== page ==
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Almost, Arizona: Jan Brewer Vetoes Gun Rights Laws

Written By | Apr 24, 2014

WASHINGTON, April 24, 2014 — Yesterday saw two pro-gun rights bills die beneath the veto pen of Arizona governor Jan Brewer. The two laws she iced would have been tremendous victories for the gun-rights camp, another amid a rather long string of recent events which have given Second Amendment Supporters some steam.

One of the laws that felt the axe of the Arizona governor, a self-described “strong proponent of the Second Amendment” was a provision banning local lawmakers from even attempting to further restrict gun laws in the state. The provision even called for jail time.

The second law, and arguably the most important one, was legislation that would allow for citizens with concealed carry permits to enter armed into government buildings that were not secured. If the building has a security checkpoint, then citizens would be required to leave their guns in their cars or at home.

Arizona is not alone in their desire for such legislation. Yesterday Georgia signed into law that allowed for armed citizens to enter un-secure government buildings. Florida is another state that has provisions which allow citizens the same rights.

This kind of law is interesting, especially given the reasoning behind it in the words of one of its supporters.

Charles Heller, spokesman for the Arizona Citizens Defense League, stated that the provision proposed so that people could blatantly carry wherever they wanted without restriction, but instead to stop a massacre. The reasoning behind this is that in government buildings without security checkpoints, or armed guards, the government would allow for people to being their guns into the building in an effort to protect themselves should a shooting occur. The law, in every instance it has been proposed, states that if there is an armed security checkpoint then individuals no longer have the right to carry because the threat of an armed attack is substantially lower.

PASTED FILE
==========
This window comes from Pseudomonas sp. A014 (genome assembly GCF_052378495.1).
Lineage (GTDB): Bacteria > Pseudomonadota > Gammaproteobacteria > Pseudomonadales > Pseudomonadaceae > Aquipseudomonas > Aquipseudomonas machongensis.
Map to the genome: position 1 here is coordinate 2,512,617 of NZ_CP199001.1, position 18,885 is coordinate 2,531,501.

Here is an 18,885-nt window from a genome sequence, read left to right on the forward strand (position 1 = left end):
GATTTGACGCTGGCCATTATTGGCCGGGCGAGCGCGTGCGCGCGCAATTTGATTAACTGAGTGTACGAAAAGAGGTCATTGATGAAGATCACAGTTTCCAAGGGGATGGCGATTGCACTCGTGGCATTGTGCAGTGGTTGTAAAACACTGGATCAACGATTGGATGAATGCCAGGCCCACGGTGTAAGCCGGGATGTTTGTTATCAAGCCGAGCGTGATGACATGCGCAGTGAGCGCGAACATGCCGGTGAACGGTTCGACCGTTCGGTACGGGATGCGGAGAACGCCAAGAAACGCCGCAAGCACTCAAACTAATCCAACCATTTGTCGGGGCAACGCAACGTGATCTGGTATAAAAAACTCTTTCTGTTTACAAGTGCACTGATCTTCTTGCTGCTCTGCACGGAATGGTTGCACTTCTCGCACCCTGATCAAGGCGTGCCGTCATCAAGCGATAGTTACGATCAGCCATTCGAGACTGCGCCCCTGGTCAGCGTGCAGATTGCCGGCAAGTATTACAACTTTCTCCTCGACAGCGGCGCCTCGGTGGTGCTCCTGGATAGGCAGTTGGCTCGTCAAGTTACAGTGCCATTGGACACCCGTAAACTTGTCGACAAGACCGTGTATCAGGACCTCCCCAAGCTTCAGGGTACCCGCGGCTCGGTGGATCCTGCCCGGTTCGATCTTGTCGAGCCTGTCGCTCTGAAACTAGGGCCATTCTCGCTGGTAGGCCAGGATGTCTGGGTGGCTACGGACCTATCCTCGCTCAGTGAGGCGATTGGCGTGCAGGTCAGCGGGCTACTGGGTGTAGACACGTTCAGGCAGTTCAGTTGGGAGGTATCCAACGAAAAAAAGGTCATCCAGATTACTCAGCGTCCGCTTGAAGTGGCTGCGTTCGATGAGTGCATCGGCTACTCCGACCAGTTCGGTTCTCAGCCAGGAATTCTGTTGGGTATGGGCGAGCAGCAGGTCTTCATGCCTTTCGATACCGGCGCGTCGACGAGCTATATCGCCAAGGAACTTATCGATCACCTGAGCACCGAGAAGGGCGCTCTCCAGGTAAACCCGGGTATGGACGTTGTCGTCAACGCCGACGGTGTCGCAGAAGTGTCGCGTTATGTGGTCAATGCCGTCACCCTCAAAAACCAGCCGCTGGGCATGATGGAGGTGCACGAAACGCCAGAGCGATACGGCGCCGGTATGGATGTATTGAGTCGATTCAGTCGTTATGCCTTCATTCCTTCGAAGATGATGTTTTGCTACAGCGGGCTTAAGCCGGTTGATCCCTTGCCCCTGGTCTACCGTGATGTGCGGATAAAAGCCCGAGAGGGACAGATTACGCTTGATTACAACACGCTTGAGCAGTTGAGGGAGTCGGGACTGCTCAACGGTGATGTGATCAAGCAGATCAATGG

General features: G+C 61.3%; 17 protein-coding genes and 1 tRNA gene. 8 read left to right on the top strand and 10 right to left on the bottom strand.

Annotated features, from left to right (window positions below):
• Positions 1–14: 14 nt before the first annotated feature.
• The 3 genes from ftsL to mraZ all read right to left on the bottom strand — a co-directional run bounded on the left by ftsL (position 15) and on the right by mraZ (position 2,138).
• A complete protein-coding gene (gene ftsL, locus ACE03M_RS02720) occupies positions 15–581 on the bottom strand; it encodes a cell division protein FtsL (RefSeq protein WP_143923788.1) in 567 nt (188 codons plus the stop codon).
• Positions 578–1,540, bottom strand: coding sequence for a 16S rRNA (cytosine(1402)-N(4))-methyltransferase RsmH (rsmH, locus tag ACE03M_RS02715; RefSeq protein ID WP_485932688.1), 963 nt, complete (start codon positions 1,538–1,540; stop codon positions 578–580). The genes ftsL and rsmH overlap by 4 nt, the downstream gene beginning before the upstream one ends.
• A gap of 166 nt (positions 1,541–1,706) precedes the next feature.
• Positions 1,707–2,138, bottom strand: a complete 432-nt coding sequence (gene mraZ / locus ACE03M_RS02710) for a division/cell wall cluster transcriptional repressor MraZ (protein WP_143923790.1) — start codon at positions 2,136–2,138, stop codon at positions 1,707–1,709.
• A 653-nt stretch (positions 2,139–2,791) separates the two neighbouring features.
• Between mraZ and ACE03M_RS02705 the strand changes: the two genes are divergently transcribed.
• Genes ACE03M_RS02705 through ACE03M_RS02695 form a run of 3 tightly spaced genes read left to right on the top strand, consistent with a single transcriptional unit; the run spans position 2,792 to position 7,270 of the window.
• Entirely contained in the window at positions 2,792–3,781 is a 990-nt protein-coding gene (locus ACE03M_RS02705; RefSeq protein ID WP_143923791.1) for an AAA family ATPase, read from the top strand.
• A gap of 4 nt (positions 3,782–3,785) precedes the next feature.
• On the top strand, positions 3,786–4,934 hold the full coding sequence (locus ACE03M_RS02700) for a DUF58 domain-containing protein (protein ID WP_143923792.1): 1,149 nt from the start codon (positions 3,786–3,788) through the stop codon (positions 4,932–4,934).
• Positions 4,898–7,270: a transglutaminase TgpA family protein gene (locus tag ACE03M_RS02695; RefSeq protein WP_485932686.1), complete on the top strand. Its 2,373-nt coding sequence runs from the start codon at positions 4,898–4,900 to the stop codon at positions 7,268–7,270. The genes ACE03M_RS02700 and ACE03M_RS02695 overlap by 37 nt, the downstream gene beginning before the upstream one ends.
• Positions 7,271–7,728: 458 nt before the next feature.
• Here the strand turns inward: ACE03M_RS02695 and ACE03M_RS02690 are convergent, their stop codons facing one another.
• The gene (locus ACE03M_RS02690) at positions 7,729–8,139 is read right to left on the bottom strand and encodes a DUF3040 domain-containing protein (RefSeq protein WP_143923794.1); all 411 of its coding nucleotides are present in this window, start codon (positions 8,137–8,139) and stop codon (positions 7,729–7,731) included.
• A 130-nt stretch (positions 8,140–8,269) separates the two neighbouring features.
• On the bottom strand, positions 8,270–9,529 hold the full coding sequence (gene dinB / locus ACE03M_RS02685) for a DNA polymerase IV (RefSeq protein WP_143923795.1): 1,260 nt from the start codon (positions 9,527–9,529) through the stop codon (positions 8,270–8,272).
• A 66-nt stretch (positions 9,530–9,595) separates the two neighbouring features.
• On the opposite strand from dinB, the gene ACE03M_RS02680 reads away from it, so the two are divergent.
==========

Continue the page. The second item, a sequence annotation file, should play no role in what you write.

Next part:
As the law did in Georgia, and if the bill was passed in Arizona, it would have forced the government of Arizona to admit that they cannot be universally responsible for the safety of their citizens at all time, and that if the state makes no provisions to secure their safety the people are charged with securing their own.

This is a monumental step forward, even though it did not pass in Arizona, in terms of government recognition of the people’s right to self-defense.

The fact that it was supported by the Arizona legislature means that this was the prevailing ideology within an elected government body.

This is cause for pause and analysis.

With the exception of recent laws passed in Florida, Georgia, and South Carolina, few states have established this tenant of government/citizen self-defense.

If we cannot help you, you have to help yourself.

The potential consequences of this are staggering. The fact that several governments in mostly Red states have established a precedent for not only admitting but cementing the ideals that the individual is ultimately responsible for their own defense outside of the bubble of established government protection can potentially lead to a wide array of changes in the way that government sees the citizens. As stated before, Georgia, Florida, and South Carolina already have similar laws on the books, and now Arizona is seeking to follow suit. But since the legislative session ended this morning at 2am, they will have to wait until the next session to bring this particular issue back up.